Monday, June 09, 2008

Secession of the Indian elite

Gated housing enclaves, private guards, exclusive clubs, private aircraft.... the Indian elite has known how to insulate itself from the masses. But when industrial barons decide to hope from their helipads to private airports they propose to build for themselves, they have taken a truly gigantic leap.

Ronald deSousa, director of the Indian Institute of Advanced Studies, Shimla, has interesting thoughts on the subject in an article in ET:

Three basic arguments have been forwarded for private airports. The first concerns simple pragmatics. It will reduce congestion at a time when our airports are getting overcrowded and since private planes take longer to land, by moving them out we will save landing time of the other aircraft. The second relates to safety. The aviation authorities will ensure that these airports will maintain the highest safety standards and so, for the flying public, there is no cause for anxiety. The third is a version of ‘he who pays the piper calls the tune’. As long as they pay for it they can have it.

......When seen from a host of other perspectives the policy seems perverse. Take the secessionist argument which holds that the policy encourages the super-elite to live life in a bubble. From the helipad at the top of the corporate headquarters, to another helipad in the factory complex, to perhaps a private airport for a journey to Delhi, the captains of industry can journey across the country without having to meet, or rub shoulders with, or even see the ordinary Indian, let alone experience the minimal existential reflections on the lives of those who live in the slums they have to drive through on their way to the airport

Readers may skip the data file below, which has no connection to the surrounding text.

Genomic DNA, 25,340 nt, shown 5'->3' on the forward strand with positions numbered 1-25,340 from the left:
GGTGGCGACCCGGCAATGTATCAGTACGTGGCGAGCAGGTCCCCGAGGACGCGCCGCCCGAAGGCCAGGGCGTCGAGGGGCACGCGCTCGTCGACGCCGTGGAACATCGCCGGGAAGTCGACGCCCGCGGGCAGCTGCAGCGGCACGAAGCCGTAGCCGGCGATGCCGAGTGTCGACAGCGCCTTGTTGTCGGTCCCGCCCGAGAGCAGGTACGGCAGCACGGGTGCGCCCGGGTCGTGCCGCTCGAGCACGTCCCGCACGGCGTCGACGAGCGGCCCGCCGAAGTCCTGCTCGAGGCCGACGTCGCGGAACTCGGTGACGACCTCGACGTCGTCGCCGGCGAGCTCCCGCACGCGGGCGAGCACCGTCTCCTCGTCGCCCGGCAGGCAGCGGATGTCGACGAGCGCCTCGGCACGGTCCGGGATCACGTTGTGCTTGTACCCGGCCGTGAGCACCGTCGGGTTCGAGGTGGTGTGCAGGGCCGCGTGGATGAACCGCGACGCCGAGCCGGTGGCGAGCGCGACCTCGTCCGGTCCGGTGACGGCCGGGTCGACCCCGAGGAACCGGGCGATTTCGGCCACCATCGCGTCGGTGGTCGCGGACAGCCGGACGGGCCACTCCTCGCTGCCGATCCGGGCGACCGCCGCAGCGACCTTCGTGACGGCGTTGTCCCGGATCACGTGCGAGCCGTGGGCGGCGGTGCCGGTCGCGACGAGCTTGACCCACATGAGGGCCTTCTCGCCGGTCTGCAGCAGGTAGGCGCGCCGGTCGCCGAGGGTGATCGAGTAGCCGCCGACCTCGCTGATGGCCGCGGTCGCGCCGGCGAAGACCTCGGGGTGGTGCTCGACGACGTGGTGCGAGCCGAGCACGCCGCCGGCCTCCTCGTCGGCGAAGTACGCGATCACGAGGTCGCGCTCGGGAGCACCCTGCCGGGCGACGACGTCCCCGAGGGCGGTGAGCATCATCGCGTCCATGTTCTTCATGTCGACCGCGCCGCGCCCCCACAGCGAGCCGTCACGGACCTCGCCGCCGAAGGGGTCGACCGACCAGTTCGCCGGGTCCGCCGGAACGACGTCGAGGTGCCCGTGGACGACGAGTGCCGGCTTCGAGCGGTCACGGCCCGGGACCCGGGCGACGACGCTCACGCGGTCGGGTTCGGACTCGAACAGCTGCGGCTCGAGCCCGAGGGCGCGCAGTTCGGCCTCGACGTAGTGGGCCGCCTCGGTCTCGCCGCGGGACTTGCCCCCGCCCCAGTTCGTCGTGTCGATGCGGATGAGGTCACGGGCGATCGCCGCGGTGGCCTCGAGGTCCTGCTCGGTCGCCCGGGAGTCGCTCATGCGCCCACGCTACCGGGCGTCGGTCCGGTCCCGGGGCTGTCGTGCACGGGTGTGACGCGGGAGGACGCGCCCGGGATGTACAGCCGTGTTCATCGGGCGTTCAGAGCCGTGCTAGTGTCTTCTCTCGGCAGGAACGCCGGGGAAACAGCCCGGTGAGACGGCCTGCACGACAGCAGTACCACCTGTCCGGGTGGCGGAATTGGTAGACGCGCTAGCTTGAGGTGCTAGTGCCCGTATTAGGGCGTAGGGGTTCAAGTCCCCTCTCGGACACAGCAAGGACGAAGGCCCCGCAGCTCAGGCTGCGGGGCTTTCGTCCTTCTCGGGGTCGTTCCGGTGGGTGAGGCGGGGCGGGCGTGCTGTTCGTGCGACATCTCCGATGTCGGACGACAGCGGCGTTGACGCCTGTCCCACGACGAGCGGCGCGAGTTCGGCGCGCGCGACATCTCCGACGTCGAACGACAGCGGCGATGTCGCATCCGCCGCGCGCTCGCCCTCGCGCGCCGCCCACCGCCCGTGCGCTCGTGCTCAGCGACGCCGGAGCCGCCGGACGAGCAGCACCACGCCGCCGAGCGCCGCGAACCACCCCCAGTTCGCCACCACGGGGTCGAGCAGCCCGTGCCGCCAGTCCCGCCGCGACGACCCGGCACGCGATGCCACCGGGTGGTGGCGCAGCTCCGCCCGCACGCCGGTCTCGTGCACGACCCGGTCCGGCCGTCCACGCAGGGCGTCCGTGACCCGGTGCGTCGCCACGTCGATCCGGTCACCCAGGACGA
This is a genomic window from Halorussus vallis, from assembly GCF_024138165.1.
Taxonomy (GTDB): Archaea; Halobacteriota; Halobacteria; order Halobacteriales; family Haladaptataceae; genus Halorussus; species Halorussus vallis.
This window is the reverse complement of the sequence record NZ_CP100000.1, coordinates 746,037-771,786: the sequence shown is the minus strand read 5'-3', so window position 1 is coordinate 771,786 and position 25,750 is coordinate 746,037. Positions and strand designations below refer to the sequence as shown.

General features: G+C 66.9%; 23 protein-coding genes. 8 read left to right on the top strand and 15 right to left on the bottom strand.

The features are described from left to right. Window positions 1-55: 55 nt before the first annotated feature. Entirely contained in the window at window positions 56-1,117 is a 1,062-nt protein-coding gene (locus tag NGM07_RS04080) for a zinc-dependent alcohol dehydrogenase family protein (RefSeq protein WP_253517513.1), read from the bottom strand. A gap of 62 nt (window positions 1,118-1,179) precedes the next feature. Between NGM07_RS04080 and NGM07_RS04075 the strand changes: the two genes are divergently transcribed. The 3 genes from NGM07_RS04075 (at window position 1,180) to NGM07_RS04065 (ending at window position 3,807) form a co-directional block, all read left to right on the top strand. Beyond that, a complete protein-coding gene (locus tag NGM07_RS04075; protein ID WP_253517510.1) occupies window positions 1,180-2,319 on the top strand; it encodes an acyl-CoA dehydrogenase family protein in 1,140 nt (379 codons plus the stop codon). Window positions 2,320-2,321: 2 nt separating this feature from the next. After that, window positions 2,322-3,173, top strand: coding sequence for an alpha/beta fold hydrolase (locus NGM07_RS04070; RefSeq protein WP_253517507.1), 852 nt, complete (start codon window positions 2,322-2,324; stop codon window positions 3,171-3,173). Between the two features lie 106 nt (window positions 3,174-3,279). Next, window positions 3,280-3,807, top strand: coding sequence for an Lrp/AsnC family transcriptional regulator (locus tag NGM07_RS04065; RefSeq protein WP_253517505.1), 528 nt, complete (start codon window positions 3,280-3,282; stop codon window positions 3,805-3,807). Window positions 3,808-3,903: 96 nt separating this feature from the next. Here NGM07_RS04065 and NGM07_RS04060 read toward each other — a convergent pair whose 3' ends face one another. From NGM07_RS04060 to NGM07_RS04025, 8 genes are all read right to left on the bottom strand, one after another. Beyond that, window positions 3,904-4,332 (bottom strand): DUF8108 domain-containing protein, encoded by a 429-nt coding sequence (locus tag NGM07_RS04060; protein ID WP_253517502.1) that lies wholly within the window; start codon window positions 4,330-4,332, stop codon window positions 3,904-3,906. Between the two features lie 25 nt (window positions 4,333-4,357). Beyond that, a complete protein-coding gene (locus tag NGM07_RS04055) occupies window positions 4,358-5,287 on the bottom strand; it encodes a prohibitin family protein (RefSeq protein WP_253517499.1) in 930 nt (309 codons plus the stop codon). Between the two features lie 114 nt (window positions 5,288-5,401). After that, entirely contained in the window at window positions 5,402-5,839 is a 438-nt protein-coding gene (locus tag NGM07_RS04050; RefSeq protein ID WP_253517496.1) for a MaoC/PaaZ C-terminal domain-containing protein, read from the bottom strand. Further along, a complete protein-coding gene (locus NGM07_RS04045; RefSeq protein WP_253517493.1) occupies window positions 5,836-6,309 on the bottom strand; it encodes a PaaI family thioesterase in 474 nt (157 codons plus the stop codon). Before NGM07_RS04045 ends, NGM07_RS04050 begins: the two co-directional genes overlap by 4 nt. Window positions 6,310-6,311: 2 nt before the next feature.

Those people, in many cases, might be their own workers. They will thus never know the possible causes that have reduced to a life of indignity those who beg at red-light crossings, or the conditions of the villagers who have to walk for miles for water, or the anxieties of our rural youth as they search for a space between the rural and urban

There is more to private airports than elitism or snobbery. At a time of soaring oil prices, we would like to encourage public transport as a substitute for private cars. Private aircraft as a substitute for public ones seems the ultimate obscenity. Finally, as always, there is always the issue of land, as deSousa points out:

There is another important concern. Private airports will require a lot of land. The country has just witnessed political movements on the SEZ policy requiring the government to take corrective measures and in some cases reverse its decisions. Again the poor farmer will have to give up prime land with the Land Acquisition Act being used to get (let me get it right) private land for a public purpose for a private airport.

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